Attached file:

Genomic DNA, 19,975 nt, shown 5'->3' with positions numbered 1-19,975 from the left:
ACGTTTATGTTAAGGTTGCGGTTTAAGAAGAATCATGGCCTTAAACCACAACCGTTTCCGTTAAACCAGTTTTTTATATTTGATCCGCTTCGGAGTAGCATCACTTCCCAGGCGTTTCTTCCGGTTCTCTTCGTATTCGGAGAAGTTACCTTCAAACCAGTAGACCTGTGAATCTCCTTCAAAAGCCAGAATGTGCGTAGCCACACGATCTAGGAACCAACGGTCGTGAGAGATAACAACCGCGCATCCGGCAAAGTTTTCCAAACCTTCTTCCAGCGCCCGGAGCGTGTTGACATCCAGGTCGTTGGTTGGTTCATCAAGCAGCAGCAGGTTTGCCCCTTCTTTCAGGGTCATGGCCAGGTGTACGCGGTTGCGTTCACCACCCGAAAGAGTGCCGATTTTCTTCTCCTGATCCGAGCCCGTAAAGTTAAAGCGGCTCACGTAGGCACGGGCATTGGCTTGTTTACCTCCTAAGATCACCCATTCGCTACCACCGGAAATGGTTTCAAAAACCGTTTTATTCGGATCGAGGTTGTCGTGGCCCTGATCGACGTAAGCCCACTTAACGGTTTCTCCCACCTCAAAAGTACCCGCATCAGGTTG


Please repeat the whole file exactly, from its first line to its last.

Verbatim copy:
Genomic DNA, 19,975 nt, shown 5'->3' with positions numbered 1-19,975 from the left:
ACGTTTATGTTAAGGTTGCGGTTTAAGAAGAATCATGGCCTTAAACCACAACCGTTTCCGTTAAACCAGTTTTTTATATTTGATCCGCTTCGGAGTAGCATCACTTCCCAGGCGTTTCTTCCGGTTCTCTTCGTATTCGGAGAAGTTACCTTCAAACCAGTAGACCTGTGAATCTCCTTCAAAAGCCAGAATGTGCGTAGCCACACGATCTAGGAACCAACGGTCGTGAGAGATAACAACCGCGCATCCGGCAAAGTTTTCCAAACCTTCTTCCAGCGCCCGGAGCGTGTTGACATCCAGGTCGTTGGTTGGTTCATCAAGCAGCAGCAGGTTTGCCCCTTCTTTCAGGGTCATGGCCAGGTGTACGCGGTTGCGTTCACCACCCGAAAGAGTGCCGATTTTCTTCTCCTGATCCGAGCCCGTAAAGTTAAAGCGGCTCACGTAGGCACGGGCATTGGCTTGTTTACCTCCTAAGATCACCCATTCGCTACCACCGGAAATGGTTTCAAAAACCGTTTTATTCGGATCGAGGTTGTCGTGGCCCTGATCGACGTAAGCCCACTTAACGGTTTCTCCCACCTCAAAAGTACCCGCATCAGGTTG